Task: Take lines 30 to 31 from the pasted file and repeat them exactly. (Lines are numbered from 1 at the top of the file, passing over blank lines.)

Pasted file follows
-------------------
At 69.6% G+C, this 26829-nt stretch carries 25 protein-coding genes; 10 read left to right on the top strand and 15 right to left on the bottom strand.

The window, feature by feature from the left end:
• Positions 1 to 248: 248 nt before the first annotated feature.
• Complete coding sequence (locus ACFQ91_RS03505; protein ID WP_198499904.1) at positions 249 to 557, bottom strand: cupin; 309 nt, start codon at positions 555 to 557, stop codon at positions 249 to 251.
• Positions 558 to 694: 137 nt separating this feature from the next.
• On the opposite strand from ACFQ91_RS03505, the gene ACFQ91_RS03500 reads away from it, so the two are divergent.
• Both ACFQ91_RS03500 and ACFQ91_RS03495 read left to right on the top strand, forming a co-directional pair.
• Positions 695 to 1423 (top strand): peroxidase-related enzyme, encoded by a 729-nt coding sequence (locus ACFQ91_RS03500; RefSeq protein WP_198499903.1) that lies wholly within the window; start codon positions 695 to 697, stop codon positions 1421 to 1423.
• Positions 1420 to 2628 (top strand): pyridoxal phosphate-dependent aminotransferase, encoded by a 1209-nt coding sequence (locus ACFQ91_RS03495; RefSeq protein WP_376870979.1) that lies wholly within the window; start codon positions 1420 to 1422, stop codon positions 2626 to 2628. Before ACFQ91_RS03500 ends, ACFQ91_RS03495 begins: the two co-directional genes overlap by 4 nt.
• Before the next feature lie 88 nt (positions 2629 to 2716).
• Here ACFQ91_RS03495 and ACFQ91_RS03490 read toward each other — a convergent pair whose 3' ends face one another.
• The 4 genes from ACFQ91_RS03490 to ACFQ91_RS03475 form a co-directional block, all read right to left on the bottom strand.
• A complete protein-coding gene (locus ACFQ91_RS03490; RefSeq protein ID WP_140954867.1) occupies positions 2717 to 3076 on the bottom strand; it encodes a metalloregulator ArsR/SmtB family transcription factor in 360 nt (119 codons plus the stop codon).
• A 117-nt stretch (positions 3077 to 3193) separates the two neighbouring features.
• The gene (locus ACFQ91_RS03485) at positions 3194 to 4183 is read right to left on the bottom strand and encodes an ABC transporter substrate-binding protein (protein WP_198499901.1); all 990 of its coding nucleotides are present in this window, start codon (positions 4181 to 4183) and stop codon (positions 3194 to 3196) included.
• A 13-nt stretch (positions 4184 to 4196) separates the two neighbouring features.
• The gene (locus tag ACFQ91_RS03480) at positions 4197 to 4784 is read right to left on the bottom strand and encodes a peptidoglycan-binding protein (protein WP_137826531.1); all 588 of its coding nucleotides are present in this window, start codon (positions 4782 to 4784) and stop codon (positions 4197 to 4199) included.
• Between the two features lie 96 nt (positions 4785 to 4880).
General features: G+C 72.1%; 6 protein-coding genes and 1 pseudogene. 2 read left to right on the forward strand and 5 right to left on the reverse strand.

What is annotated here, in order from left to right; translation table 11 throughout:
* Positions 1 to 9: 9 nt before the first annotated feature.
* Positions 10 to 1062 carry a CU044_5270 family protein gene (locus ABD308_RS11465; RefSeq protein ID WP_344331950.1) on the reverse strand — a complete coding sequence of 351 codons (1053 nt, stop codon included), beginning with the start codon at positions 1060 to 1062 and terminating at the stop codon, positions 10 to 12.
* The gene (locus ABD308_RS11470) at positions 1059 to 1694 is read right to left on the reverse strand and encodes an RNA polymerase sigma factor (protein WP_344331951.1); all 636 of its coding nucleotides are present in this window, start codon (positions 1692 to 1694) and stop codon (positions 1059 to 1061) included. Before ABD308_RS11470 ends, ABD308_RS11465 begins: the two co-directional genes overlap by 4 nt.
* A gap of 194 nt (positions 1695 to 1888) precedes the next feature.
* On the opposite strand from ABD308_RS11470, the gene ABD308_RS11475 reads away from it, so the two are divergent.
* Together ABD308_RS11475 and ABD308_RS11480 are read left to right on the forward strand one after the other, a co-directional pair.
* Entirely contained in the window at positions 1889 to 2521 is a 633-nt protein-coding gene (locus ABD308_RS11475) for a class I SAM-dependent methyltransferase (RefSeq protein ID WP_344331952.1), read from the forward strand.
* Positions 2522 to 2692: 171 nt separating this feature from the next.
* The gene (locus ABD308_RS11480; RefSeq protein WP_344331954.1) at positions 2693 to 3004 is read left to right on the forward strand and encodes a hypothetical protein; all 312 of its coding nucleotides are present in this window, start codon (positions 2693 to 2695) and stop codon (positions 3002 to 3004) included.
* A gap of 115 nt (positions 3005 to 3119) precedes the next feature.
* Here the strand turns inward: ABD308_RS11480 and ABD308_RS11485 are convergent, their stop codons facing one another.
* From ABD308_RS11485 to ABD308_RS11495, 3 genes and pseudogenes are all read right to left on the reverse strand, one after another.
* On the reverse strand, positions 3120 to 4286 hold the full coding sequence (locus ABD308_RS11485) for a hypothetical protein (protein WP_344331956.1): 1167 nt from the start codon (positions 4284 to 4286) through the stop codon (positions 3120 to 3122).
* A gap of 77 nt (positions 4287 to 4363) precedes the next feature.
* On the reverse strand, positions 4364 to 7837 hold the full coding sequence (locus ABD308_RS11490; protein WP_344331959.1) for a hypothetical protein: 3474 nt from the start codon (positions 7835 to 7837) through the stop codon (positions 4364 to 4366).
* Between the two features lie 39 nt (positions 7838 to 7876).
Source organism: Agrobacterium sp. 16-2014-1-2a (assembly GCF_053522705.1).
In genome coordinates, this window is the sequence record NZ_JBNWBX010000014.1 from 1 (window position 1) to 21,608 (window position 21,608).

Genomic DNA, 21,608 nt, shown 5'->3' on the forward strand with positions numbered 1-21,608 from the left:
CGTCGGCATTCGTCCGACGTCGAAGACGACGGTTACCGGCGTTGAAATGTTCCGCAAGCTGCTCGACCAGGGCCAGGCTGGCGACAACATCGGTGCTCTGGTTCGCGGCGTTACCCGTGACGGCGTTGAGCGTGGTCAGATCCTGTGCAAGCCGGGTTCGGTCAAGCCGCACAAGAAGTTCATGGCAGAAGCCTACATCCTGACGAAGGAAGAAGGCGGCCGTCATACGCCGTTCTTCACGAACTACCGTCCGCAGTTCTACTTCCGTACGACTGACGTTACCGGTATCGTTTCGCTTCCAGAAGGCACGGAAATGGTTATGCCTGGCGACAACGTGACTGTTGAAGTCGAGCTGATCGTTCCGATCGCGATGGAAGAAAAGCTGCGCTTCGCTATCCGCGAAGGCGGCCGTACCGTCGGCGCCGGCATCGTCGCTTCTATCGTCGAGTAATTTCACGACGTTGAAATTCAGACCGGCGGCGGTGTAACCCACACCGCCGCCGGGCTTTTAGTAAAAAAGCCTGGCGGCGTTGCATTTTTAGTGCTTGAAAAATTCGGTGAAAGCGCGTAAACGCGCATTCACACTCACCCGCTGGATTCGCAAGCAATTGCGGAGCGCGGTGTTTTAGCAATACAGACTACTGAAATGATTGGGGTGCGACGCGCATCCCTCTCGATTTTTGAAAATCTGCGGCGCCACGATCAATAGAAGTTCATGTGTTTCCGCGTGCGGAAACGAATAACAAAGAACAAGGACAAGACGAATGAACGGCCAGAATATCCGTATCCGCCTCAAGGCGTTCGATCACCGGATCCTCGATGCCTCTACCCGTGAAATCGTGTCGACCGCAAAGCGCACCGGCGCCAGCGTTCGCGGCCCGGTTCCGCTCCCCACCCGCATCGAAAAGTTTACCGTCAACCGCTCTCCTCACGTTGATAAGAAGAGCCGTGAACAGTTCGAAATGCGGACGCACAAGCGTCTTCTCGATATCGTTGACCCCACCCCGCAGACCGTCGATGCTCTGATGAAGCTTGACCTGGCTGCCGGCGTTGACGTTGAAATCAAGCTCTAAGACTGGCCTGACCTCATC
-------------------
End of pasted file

* A gap of 115 nt (positions 3005 to 3119) precedes the next feature.
* Here the strand turns inward: ABD308_RS11480 and ABD308_RS11485 are convergent, their stop codons facing one another.